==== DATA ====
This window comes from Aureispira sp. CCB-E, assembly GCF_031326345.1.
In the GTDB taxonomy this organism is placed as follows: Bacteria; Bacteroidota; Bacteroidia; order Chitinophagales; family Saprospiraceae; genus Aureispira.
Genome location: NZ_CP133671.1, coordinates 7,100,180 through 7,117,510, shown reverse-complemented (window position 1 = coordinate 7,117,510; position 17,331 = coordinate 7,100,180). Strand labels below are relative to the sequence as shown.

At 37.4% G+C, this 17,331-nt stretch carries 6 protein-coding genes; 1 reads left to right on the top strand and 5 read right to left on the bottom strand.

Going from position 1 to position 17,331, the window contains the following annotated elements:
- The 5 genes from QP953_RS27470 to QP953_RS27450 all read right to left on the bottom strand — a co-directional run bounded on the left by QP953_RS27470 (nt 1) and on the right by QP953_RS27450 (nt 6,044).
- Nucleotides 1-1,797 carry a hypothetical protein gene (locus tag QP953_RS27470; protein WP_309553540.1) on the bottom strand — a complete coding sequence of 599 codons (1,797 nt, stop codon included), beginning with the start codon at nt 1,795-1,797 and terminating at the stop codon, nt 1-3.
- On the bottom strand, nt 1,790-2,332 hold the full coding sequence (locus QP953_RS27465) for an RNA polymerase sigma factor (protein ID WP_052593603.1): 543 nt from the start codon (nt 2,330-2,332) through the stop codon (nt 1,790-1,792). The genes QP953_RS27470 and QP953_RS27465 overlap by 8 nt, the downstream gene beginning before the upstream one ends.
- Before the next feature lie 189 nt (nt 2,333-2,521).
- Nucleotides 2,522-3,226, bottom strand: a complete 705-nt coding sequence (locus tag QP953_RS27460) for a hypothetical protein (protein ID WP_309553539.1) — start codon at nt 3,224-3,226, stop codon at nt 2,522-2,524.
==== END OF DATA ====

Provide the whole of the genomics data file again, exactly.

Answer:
This window comes from Aureispira sp. CCB-E, assembly GCF_031326345.1.
In the GTDB taxonomy this organism is placed as follows: Bacteria; Bacteroidota; Bacteroidia; order Chitinophagales; family Saprospiraceae; genus Aureispira.
Genome location: NZ_CP133671.1, coordinates 7,100,180 through 7,117,510, shown reverse-complemented (window position 1 = coordinate 7,117,510; position 17,331 = coordinate 7,100,180). Strand labels below are relative to the sequence as shown.

At 37.4% G+C, this 17,331-nt stretch carries 6 protein-coding genes; 1 reads left to right on the top strand and 5 read right to left on the bottom strand.

Going from position 1 to position 17,331, the window contains the following annotated elements:
- The 5 genes from QP953_RS27470 to QP953_RS27450 all read right to left on the bottom strand — a co-directional run bounded on the left by QP953_RS27470 (nt 1) and on the right by QP953_RS27450 (nt 6,044).
- Nucleotides 1-1,797 carry a hypothetical protein gene (locus tag QP953_RS27470; protein WP_309553540.1) on the bottom strand — a complete coding sequence of 599 codons (1,797 nt, stop codon included), beginning with the start codon at nt 1,795-1,797 and terminating at the stop codon, nt 1-3.
- On the bottom strand, nt 1,790-2,332 hold the full coding sequence (locus QP953_RS27465) for an RNA polymerase sigma factor (protein ID WP_052593603.1): 543 nt from the start codon (nt 2,330-2,332) through the stop codon (nt 1,790-1,792). The genes QP953_RS27470 and QP953_RS27465 overlap by 8 nt, the downstream gene beginning before the upstream one ends.
- Before the next feature lie 189 nt (nt 2,333-2,521).
- Nucleotides 2,522-3,226, bottom strand: a complete 705-nt coding sequence (locus tag QP953_RS27460) for a hypothetical protein (protein ID WP_309553539.1) — start codon at nt 3,224-3,226, stop codon at nt 2,522-2,524.